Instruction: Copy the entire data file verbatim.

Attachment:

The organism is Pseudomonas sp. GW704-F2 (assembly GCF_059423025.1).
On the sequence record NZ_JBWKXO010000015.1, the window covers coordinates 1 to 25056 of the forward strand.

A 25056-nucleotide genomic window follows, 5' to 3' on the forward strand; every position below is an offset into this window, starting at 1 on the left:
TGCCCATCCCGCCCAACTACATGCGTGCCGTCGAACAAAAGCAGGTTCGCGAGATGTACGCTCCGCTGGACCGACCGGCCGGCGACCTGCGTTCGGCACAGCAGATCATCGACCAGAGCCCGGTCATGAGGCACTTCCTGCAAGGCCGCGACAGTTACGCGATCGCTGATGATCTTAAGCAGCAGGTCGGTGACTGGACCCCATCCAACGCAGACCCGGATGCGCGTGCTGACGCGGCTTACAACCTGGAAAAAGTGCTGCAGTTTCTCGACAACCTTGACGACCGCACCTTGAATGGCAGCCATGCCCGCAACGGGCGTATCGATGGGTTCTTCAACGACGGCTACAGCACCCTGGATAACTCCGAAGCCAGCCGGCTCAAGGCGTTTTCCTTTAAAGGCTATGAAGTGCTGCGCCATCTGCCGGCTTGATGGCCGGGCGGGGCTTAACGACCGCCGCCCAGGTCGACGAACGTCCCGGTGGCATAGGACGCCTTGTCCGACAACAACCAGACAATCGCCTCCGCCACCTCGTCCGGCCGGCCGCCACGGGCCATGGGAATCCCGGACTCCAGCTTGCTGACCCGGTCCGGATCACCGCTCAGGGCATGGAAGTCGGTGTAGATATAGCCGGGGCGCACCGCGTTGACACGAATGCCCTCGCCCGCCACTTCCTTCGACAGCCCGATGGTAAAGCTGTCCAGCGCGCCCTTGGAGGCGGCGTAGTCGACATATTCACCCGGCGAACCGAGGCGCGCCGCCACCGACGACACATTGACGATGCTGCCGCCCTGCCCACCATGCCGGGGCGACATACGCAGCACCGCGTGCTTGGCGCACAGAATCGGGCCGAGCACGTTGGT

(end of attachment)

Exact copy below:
The organism is Pseudomonas sp. GW704-F2 (assembly GCF_059423025.1).
On the sequence record NZ_JBWKXO010000015.1, the window covers coordinates 1 to 25056 of the forward strand.

A 25056-nucleotide genomic window follows, 5' to 3' on the forward strand; every position below is an offset into this window, starting at 1 on the left:
TGCCCATCCCGCCCAACTACATGCGTGCCGTCGAACAAAAGCAGGTTCGCGAGATGTACGCTCCGCTGGACCGACCGGCCGGCGACCTGCGTTCGGCACAGCAGATCATCGACCAGAGCCCGGTCATGAGGCACTTCCTGCAAGGCCGCGACAGTTACGCGATCGCTGATGATCTTAAGCAGCAGGTCGGTGACTGGACCCCATCCAACGCAGACCCGGATGCGCGTGCTGACGCGGCTTACAACCTGGAAAAAGTGCTGCAGTTTCTCGACAACCTTGACGACCGCACCTTGAATGGCAGCCATGCCCGCAACGGGCGTATCGATGGGTTCTTCAACGACGGCTACAGCACCCTGGATAACTCCGAAGCCAGCCGGCTCAAGGCGTTTTCCTTTAAAGGCTATGAAGTGCTGCGCCATCTGCCGGCTTGATGGCCGGGCGGGGCTTAACGACCGCCGCCCAGGTCGACGAACGTCCCGGTGGCATAGGACGCCTTGTCCGACAACAACCAGACAATCGCCTCCGCCACCTCGTCCGGCCGGCCGCCACGGGCCATGGGAATCCCGGACTCCAGCTTGCTGACCCGGTCCGGATCACCGCTCAGGGCATGGAAGTCGGTGTAGATATAGCCGGGGCGCACCGCGTTGACACGAATGCCCTCGCCCGCCACTTCCTTCGACAGCCCGATGGTAAAGCTGTCCAGCGCGCCCTTGGAGGCGGCGTAGTCGACATATTCACCCGGCGAACCGAGGCGCGCCGCCACCGACGACACATTGACGATGCTGCCGCCCTGCCCACCATGCCGGGGCGACATACGCAGCACCGCGTGCTTGGCGCACAGAATCGGGCCGAGCACGTTGGT